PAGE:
Jerry Brown vs. Meg Whitman on the Environment


California’s Clean Energy Leadership

Jerry Brown Meg Whitman

Jerry Brown has said his position on AB 32, California’s landmark clean energy and climate law, is the “defining difference” between him and opponent Meg Whitman. Brown believes AB 32 will create hundreds of thousands of jobs, making California a global leader of the clean technology economy.

Source:  San Jose Mercury News, July 30, 2010

Brown opposes Proposition 23, which is funded by out-of-state oil companies and would repeal AB 32. A central piece of Brown’s economic proposals is promoting energy efficiency and electricity from renewable sources in order to create 500,000 new jobs in California.

“Today, our state has a visionary plan that will not only combat global warming, but will also reduce foreign energy dependence and unhealthy air emissions. It is absolutely imperative that we continue to lead and not back off these policies that will create the jobs of the future. This is a fundamental point of difference between Meg Whitman and me.”

“Investing in clean energy and increasing efficiency are central elements of rebuilding our economy. It will create hundreds of thousands of jobs, build the businesses of the 21st century, increase energy independence, and protect public health.”

Source: Jerry Brown campaign

Meg Whitman believes "overreaching environmental regulations" are an impediment to jobs and has said on her first day in office she would suspend all new regulations. Specifically she has called California’s landmark clean energy law AB 32 a “job-killer.” Whitman’s policy booklet, published in March 2010, cited a widely discredited study that said AB 32 would "cost California businesses more than $100 billion to implement and would destroy one million jobs."

Source: KQED’s Capital Notes, July 15, 2010

After months of refusing to take a position, Whitman finally announced she will vote “no” on Proposition 23, the oil industry-funded ballot initiative which (if approved by voters) would repeal AB 32. However, Whitman has long advocated for a moratorium on AB 32. She wrote an opinion piece for the San Jose Mercury News entitled “To create jobs, curb environmental regulation” in which she said she would suspend AB 32 for one year, using a provision that allows a governor to do so when facing a "threat of significant economic harm." The law "may have been well-intentioned. But it is wrong for these challenging times… [AB 32] will discourage job creation and could kill any recovery."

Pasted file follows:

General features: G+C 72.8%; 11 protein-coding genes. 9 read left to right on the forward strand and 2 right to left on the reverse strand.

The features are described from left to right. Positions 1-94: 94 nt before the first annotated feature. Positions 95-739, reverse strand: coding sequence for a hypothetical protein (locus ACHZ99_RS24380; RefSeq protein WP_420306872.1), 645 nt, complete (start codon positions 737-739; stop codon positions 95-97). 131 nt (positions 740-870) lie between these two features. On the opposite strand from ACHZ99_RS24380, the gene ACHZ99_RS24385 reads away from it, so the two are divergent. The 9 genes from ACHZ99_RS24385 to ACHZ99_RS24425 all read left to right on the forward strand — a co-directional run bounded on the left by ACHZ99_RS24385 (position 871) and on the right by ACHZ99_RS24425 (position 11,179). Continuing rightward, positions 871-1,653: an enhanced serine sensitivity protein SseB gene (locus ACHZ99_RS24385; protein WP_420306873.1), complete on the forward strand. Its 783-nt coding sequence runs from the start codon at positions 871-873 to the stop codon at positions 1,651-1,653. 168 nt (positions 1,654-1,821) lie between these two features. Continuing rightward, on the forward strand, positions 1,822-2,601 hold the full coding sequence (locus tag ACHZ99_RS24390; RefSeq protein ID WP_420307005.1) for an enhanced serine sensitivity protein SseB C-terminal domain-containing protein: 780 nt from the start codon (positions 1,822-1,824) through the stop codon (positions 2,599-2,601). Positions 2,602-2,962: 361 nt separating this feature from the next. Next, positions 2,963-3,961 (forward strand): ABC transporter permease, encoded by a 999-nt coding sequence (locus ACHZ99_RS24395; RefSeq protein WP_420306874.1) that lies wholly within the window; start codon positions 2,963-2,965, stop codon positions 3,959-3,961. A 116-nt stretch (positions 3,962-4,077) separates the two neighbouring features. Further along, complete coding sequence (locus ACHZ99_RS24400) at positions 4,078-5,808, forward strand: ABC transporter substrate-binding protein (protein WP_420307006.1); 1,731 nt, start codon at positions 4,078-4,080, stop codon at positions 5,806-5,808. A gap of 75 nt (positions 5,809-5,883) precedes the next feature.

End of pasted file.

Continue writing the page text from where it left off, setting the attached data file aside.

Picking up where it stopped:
Source: San Jose Mercury News, Sept. 17, 2009

Climate Change

Jerry Brown Meg Whitman

“The fact is, the evidence [of human-caused global warming] has never been stronger. And people now know…  if you keep putting carbon in the environment, it's going to make a different kind of world and we need to make changes.”

Source: UCSB Daily Nexus, May 18, 2010

Asked at a debate on May 2, 2010, whether humans cause climate change, Whitman said, "I don't know. I'm not a scientist."

Source: San Francisco Chronicle, July 26, 2010

Oil Drilling and Coastal Protection

Jerry Brown Meg Whitman

Opposes additional offshore oil drilling and says “given the current state of technology, California should not risk the devastation caused by the recent oil spill in the Gulf of Mexico.”

As governor, Brown successfully fought federal efforts to expand offshore oil drilling in Southern California and signed a law forbidding new federal leases for drilling along the California coast. As Attorney General, Brown filed a lawsuit against the owners, operators and pilot of the Cosco Busan, the shipping vessel that spilled more than 53,000 gallons of oil into San Francisco Bay.

Brown believes “California’s coastline is a precious resource vulnerable to offshore oil spills, urban and agricultural waste (including plastics), and erosion and sea level rise due to climate change.”

Source: Jerry Brown campaign

As an adviser to 2008 Republican presidential nominee John McCain, Whitman praised McCain for supporting "the right energy policies ... (including) lifting the ban on offshore oil drilling."

Source: San Francisco Chronicle, May 29, 2010

More recently, in 2009, she told reporters at the Los Angeles Times that she was “open to new offshore oil drilling.” In Santa Barbara, Whitman told reporters that she supported the controversial Tranquillon Ridge oil drilling project, and that she believed the state should explore other offshore oil drilling options: “When I started this process, I was against offshore oil drilling… and then I began to understand deeply the new technology that is available to extract oil from existing wells.”

Source: Santa Barbara Independent, Sept. 1, 2009

Whitman recently changed her position on offshore oil drilling after the Gulf of Mexico disaster and now says she opposes new offshore drilling “unless technological advances can minimize risks.” Whitman has suggested that slant drilling may be safe enough.

Source: Sacramento Bee, May 2, 2010


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